Cancelled trains and icy roads stall the mass getaway

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The Independent Travel

Freezing temperatures are forecast to continue for days, with Boxing Day blizzards likely in the West Country, Wales and Scotland.

Rail companies faced criticism for not running enough trains with enough coaches to accommodate customers on a day when millions of them were trying to travel with bulky luggage to reach their families.

Some operators cancelled a quarter of their train services yesterday, and some services will close completely over Christmas, with no trains running from Essex and East Anglia into London. Trips from London to Bristol and Wales will also take longer because of diversions around Reading, and engineering work is planned on 15 out of 17 lines between now and 3 January. The weather has meant disruption is still being caused to services run by East Coast, First Great Western, ScotRail and First Capital Connect.

Anthony Smith, chief executive of the pressure group Passenger Focus, said: "The message from passengers is clear – treat us like human beings and give us useful, timely information, early notice of delays, and more help from railway staff when delays happen."

The Association of Train Operating Companies admitted yesterday that trains were "over-crowded". Its spokesman Edward Welsh said that up to quarter of services had been cancelled in order to improve the lines' efficiency – reasoning he acknowledged sounded counter-intuitive.

"What the industry has been trying to do is concentrate on people getting through," he said. "That has impacted on punctuality and we apologise for that.

"We are trying to ensure that services are reliable so sometimes we have to reduce the number of services to increase the reliability of those services.

"Unfortunately it means some trains are overcrowded and it does mean cancellations, and we apologise for that, but trains have been getting through."

Heathrow operated almost a full schedule of 1,200 flights yesterday, but its operator BAA, which has faced criticism for the airport's lack of preparation for dealing with the snow, said it could not guarantee it would be able to get travellers to their destinations before Christmas. The backlog of stranded passengers stood at 600,000.

An inquiry into Heathrow's handling of the extreme weather conditions has been launched after the mass cancellation of flights. A panel of experts from airports and airlines around the world will scrutinise the "planning, execution and recovery" from the heavy snowfall which left hundreds of thousands of passengers stranded just days before Christmas.

Announcing the inquiry, BAA chief executive Colin Matthews said the panel would make recommendations to the airport owner, which has also approved an extra £10m for winter equipment: "The inquiry will forensically examine what went wrong at Heathrow, and look fundamentally at our ability to prepare and respond more effectively to periods of bad weather at an airport operating at its maximum capacity.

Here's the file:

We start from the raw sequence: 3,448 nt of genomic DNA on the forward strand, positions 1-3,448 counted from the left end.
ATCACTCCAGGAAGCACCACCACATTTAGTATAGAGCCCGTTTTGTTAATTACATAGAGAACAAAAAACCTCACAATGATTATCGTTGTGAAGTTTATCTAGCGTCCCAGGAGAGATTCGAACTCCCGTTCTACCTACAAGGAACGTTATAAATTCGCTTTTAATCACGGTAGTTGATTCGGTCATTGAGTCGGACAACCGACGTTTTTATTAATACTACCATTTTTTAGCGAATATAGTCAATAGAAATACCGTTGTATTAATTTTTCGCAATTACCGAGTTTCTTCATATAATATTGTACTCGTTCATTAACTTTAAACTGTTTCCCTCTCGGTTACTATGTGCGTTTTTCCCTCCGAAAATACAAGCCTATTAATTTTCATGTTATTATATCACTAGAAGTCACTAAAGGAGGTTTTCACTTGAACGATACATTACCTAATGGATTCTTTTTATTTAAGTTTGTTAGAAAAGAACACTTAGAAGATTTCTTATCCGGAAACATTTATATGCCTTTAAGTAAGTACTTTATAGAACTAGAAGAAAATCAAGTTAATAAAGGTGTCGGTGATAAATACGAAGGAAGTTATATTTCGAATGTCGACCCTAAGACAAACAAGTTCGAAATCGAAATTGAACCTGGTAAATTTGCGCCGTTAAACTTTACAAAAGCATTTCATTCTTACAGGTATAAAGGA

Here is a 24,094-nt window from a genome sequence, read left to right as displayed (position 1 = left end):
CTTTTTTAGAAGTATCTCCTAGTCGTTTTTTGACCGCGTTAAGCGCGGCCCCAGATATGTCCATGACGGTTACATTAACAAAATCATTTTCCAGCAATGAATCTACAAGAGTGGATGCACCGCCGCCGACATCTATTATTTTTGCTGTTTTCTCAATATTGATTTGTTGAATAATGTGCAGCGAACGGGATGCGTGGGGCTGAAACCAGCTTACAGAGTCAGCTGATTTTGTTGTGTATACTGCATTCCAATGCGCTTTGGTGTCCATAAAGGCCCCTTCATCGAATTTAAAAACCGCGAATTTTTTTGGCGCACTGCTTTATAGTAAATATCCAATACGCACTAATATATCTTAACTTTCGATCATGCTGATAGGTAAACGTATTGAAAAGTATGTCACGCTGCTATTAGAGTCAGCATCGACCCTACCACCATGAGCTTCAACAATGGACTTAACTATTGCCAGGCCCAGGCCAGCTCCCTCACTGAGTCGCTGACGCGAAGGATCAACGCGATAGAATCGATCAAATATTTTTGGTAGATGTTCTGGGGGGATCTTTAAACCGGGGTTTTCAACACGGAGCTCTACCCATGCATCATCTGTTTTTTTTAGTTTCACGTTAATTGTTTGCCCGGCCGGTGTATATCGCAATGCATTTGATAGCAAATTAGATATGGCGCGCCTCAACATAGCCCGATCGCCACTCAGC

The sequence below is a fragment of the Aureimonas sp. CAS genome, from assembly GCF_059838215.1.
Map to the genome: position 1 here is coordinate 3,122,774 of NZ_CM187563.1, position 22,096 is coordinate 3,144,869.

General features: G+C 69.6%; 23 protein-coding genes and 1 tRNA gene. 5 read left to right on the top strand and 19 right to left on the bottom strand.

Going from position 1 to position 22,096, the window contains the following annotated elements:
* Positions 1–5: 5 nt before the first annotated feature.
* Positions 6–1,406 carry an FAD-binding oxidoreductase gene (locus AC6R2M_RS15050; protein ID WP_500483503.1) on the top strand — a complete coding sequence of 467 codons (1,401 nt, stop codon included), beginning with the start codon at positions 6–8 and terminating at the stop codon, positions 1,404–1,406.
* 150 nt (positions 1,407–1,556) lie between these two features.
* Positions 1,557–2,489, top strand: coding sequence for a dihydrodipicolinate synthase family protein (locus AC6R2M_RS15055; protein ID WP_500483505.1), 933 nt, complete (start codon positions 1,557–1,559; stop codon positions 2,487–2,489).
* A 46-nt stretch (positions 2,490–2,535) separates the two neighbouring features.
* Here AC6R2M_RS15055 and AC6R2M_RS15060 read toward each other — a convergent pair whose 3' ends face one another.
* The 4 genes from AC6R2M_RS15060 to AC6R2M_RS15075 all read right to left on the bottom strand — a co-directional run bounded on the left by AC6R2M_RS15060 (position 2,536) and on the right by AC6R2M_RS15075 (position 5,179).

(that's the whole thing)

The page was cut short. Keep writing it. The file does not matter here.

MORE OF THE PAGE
The disruption has not been not restricted to rail and air services, with the AA warning that icy roads and poor travelling conditions would see journey times double.

The association's crews were called out to twice as many breakdowns as normal, with 13,000 reported across the country by 4.30pm yesterday and the total expected to reach 19,000 by the end of the day.

Darron Burness, head of AA special operations, said: "Daytime temperatures haven't risen above freezing in most areas today, so ice will remain the biggest hazard for those travelling through the Christmas weekend."

Up to 75 councils out of a total of 205 are still waiting for orders of salt after a government report suggested the country may run out this winter if cold weather continued.

The majority of the UK should stay dry but cold today, with slight snow showers in northern and eastern parts of the country.

Skype scuppered

People trying to contact friends and family around the world have been affected by an outage to the free internet phone service Skype. The problems across its network, which can handle 25 million calls simultaneously, started at about 8.30pm on Wednesday night and continued until yesterday evening.

The disruption was caused by a software issue on critical parts of its network, the company said yesterday. A spokesperson for the Luxembourg-based firm said: "We are working extremely hard to ensure that everyone trying to sign in to Skype can access their accounts and make calls. We've identified a bug in the Skype software which was the root cause of the downtime."